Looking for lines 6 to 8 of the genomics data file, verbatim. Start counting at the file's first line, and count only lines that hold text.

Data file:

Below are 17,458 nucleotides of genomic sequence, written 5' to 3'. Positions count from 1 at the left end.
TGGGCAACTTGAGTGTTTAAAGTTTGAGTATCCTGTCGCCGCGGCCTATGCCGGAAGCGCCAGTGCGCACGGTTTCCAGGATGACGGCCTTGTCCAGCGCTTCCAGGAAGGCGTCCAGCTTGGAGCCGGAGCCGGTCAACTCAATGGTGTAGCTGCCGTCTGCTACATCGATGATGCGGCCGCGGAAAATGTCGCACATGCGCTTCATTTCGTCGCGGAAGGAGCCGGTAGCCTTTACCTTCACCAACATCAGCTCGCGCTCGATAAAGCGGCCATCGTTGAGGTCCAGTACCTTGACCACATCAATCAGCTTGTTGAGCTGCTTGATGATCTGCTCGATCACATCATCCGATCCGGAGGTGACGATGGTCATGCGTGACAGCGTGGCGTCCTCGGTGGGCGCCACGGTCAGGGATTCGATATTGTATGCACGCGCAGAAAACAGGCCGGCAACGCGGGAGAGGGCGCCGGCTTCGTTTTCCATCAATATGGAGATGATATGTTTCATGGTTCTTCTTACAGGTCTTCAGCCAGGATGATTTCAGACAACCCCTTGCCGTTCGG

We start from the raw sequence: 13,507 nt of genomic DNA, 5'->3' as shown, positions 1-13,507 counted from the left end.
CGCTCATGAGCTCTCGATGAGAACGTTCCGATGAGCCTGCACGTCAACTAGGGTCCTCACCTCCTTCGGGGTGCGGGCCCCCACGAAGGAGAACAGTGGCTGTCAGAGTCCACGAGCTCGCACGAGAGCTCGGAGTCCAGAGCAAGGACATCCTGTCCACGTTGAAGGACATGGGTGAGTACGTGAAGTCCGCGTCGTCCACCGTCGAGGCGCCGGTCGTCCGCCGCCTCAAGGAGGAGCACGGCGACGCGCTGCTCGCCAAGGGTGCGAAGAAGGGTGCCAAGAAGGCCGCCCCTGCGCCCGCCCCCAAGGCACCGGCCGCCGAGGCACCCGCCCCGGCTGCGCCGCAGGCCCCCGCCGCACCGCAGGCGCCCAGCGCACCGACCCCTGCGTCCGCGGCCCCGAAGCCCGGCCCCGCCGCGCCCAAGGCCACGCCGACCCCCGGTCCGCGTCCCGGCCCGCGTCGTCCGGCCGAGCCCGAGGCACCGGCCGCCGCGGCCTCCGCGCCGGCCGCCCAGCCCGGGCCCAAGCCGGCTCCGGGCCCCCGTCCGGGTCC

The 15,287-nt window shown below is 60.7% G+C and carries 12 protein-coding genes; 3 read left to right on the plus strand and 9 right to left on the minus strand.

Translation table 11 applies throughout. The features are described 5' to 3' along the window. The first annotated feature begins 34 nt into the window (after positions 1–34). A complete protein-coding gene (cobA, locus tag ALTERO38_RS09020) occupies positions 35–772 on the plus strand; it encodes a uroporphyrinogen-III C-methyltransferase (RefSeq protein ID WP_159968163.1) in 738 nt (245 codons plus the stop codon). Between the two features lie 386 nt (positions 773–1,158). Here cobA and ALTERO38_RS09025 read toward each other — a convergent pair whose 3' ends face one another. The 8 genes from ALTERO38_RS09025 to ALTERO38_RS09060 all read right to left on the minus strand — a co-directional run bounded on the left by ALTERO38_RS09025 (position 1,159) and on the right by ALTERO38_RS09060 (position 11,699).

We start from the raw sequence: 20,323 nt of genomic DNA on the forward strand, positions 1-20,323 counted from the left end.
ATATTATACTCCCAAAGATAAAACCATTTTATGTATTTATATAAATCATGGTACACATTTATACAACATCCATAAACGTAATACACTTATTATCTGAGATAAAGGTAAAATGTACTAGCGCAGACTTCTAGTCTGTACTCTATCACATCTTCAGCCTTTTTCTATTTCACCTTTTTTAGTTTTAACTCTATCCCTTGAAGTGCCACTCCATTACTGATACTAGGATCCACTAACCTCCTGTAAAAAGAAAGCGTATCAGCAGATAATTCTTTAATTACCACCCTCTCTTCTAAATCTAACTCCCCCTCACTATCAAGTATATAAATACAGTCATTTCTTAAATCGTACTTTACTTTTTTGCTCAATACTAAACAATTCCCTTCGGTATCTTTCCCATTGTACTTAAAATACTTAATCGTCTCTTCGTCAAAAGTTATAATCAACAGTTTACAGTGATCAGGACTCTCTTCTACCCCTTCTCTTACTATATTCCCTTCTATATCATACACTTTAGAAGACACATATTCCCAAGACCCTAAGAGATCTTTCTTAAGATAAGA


Translation table 11 applies throughout. The features are described 5' to 3' along the window. The first annotated feature begins 34 nt into the window (after positions 1–34). A complete protein-coding gene (cobA, locus tag ALTERO38_RS09020) occupies positions 35–772 on the plus strand; it encodes a uroporphyrinogen-III C-methyltransferase (RefSeq protein ID WP_159968163.1) in 738 nt (245 codons plus the stop codon). Between the two features lie 386 nt (positions 773–1,158). Here cobA and ALTERO38_RS09025 read toward each other — a convergent pair whose 3' ends face one another. The 8 genes from ALTERO38_RS09025 to ALTERO38_RS09060 all read right to left on the minus strand — a co-directional run bounded on the left by ALTERO38_RS09025 (position 1,159) and on the right by ALTERO38_RS09060 (position 11,699).

We start from the raw sequence: 20,323 nt of genomic DNA on the forward strand, positions 1-20,323 counted from the left end.
ATATTATACTCCCAAAGATAAAACCATTTTATGTATTTATATAAATCATGGTACACATTTATACAACATCCATAAACGTAATACACTTATTATCTGAGATAAAGGTAAAATGTACTAGCGCAGACTTCTAGTCTGTACTCTATCACATCTTCAGCCTTTTTCTATTTCACCTTTTTTAGTTTTAACTCTATCCCTTGAAGTGCCACTCCATTACTGATACTAGGATCCACTAACCTCCTGTAAAAAGAAAGCGTATCAGCAGATAATTCTTTAATTACCACCCTCTCTTCTAAATCTAACTCCCCCTCACTATCAAGTATATAAATACAGTCATTTCTTAAATCGTACTTTACTTTTTTGCTCAATACTAAACAATTCCCTTCGGTATCTTTCCCATTGTACTTAAAATACTTAATCGTCTCTTCGTCAAAAGTTATAATCAACAGTTTACAGTGATCAGGACTCTCTTCTACCCCTTCTCTTACTATATTCCCTTCTATATCATACACTTTAGAAGACACATATTCCCAAGACCCTAAGAGATCTTTCTTAAGATAAGA